Problem → My bed must become a screen-free zone and I must find other means to rid the racing thoughts from my head.
Making sure all gadgets are out of arms reach has helped, but it certainly hasn't solved everything. Sometimes thoughts get lodged in your head. Plans for tomorrow, problems you're trying to solve, relationship issues, fears, you name it. These things linger, your mind races, and they just won't stop.
The long term effects of a "screen free bed" are unclear, however, I've found they are paying dividends when 'trying to fall asleep.'
Step 2: Quiet Racing Thoughts
I'm not a melatonin popper or any other sleeping pill for that matter. I just don't like the groggy feeling, but I needed something to sedate my inner voice.
I love music. So herein lies my trade off.
I believe in alternative medicine, guess I take after my mom. I believe this voodoo magic is the real deal. I started searching for "hypnotic sleep music," "meditation music" and a slew of other options and here's the best ones I've found (listed in order of delivering most effective knockout punch in ~10 mins):
- Brian Weiss -- Meditation To Inner Peace, Love And Joy [Soundcloud]
* Let me know if you ever make it out of the beautiful garden
- Glenn Harrold -- Lucid Dreams for Problem Solving [iTunes]
* Awesome for people who believe in Lucid Dreaming!
Takes a bit of time to master, but this is legit.
- Glenn Harrold -- Deep Sleep [iTunes]
* This guy's sleep album does the trick.
- Nature Sounds Relaxation [Spotify Playlist]
* The thunderstorms I added towards the bottom rock.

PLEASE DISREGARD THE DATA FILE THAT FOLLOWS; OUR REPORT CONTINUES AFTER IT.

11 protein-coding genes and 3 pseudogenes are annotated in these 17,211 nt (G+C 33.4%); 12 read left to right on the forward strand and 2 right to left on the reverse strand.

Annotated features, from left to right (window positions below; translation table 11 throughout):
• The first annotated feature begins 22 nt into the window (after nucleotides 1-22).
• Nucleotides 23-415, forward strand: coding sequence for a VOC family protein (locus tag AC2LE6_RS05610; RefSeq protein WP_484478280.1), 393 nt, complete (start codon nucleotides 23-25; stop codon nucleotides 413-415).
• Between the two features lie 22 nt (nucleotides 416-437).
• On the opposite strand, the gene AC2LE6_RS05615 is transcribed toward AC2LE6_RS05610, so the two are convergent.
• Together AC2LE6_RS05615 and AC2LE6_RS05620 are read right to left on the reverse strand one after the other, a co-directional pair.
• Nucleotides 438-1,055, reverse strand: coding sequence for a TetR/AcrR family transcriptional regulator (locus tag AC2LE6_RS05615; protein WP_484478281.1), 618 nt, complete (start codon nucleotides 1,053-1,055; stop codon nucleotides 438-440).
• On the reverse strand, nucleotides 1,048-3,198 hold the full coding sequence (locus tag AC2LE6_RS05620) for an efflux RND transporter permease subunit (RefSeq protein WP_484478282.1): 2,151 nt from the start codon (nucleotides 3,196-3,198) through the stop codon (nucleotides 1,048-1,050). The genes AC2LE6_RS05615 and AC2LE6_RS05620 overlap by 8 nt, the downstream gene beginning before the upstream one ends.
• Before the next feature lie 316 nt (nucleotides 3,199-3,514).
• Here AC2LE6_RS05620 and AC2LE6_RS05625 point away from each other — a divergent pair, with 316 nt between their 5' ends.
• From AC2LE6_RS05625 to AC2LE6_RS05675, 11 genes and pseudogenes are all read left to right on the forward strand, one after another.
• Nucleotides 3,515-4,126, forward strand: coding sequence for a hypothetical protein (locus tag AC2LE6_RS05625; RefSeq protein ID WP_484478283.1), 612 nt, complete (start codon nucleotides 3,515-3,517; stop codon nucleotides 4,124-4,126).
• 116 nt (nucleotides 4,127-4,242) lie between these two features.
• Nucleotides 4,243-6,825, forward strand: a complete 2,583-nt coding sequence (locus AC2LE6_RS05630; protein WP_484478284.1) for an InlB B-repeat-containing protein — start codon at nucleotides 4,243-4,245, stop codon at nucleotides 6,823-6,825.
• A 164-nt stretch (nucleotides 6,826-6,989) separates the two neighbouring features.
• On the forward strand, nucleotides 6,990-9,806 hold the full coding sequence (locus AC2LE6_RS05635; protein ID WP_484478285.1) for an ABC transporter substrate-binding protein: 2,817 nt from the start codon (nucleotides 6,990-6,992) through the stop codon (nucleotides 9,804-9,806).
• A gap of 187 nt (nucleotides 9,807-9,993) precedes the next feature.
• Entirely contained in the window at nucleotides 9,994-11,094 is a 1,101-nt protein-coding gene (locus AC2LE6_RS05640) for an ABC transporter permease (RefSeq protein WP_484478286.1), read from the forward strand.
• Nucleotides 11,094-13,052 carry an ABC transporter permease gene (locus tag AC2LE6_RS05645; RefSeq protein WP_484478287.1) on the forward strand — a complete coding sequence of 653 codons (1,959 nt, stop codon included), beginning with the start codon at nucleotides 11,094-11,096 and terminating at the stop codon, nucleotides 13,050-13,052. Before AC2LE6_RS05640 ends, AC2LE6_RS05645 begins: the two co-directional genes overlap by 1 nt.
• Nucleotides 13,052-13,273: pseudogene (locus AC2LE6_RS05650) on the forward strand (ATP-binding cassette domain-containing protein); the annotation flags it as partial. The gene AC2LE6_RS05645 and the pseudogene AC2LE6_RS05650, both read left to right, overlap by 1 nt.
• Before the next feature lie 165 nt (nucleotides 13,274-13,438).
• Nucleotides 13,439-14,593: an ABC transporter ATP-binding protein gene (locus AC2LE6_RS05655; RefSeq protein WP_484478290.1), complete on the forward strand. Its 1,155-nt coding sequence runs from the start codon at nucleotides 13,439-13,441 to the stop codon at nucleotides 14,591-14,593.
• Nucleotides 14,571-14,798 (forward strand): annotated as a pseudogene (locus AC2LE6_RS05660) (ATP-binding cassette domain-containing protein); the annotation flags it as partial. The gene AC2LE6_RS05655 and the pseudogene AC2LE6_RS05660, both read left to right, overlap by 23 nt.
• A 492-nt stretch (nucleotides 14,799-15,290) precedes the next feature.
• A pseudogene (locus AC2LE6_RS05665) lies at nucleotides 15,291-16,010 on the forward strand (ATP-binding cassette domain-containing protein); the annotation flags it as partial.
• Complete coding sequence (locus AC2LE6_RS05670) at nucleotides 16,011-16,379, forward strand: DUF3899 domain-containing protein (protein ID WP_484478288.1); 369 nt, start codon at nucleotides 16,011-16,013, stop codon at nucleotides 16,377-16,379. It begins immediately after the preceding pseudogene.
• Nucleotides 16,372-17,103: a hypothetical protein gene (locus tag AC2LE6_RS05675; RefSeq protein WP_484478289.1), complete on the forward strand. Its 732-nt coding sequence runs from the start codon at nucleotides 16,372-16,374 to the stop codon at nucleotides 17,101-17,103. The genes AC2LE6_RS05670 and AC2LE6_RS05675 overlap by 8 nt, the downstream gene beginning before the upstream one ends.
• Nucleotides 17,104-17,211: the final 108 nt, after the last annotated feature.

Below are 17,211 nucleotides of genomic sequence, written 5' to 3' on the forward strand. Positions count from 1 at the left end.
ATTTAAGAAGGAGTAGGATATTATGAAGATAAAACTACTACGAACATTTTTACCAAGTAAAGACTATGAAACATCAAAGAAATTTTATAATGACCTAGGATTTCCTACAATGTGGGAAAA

Ocean sounds work well too.
Step 3: How I Reprogrammed My Brain
Short answer: trial and error with achievable micro-goals.
- Record Your Daily Work Routine for One Week -- This gave insight into how I structure my days. It provided perspective into areas I wanted to optimize with this sleep experiment.
- Baby Steps -- Set achievable milestones out the gate. Nobody likes sucking and failing. Like a rookie runner with aspirations to run a marathon, you don't run 13 or 26 miles on day one. Start small. I decided to start waking up at 6:30 a.m. for one morning a week and adjust accordingly.
- Identify the Problem + Solution -- Mine was racing thoughts, using technology in bed, and hoping that would distract my mind.
- Don't Give Up If the First Attempt Fails -- Training yourself to do anything takes time.
- Commit to Your Solution to Make It a Habit -- It takes 30 days to form a habit.
Results From The 6 a.m. Experiment
This hasn't become a ritual for me yet. I like mixing up a couple days a week where I wake up at 6-6:30 and others where I start at 8 a.m.
6:30 -- 9:30 a.m.: Creative tasks
9:30 a.m. -- 10 a.m.: Coffee meetings + breakfast
10 a.m. -- 12 p.m.: Emails, meetings, or phone calls
12:00 -- 4 p.m.: Client work/daily grind
4 p.m. -- 5:30 p.m.: Hit the gym, walk, skate
5:30 -- 8 pm: Finish client work, happy hour meetings, or networking events
8 p.m.: Yoga or walk the dog
9 p.m. -- 10:00 p.m.: Eat dinner. Decompress.
10 p.m. -- 10:30 p.m.: Listen to sleep voodoo and pass out
- I create from ~6:30 a.m. -- 9:30 a.m. (-2 hrs)
- I grind between ~12 -- 4 p.m. and 5:30-8 p.m. (same)
- I sleep roughly ~8 hrs a night (+3 hrs)
- Total work day = ~16 hrs (- 3 hrs)
The results are interesting. Despite allocating less time to creating, I found that tweaking the order of grind, create, sleep to create, grind, sleep has had a solid impact.
Morning creative sessions inspire me to tackle the day (like this one). Generally, I'm finding I get more done faster in the morning than I did at night.
The added sleep is a bonus, although I haven't completely solved this puzzle. The mediation music certainly helps.
I may never fully convert to early bird or stop the racing thoughts, but I've taught myself a better method for sedating the damn hamster inside my head when I try to sleep.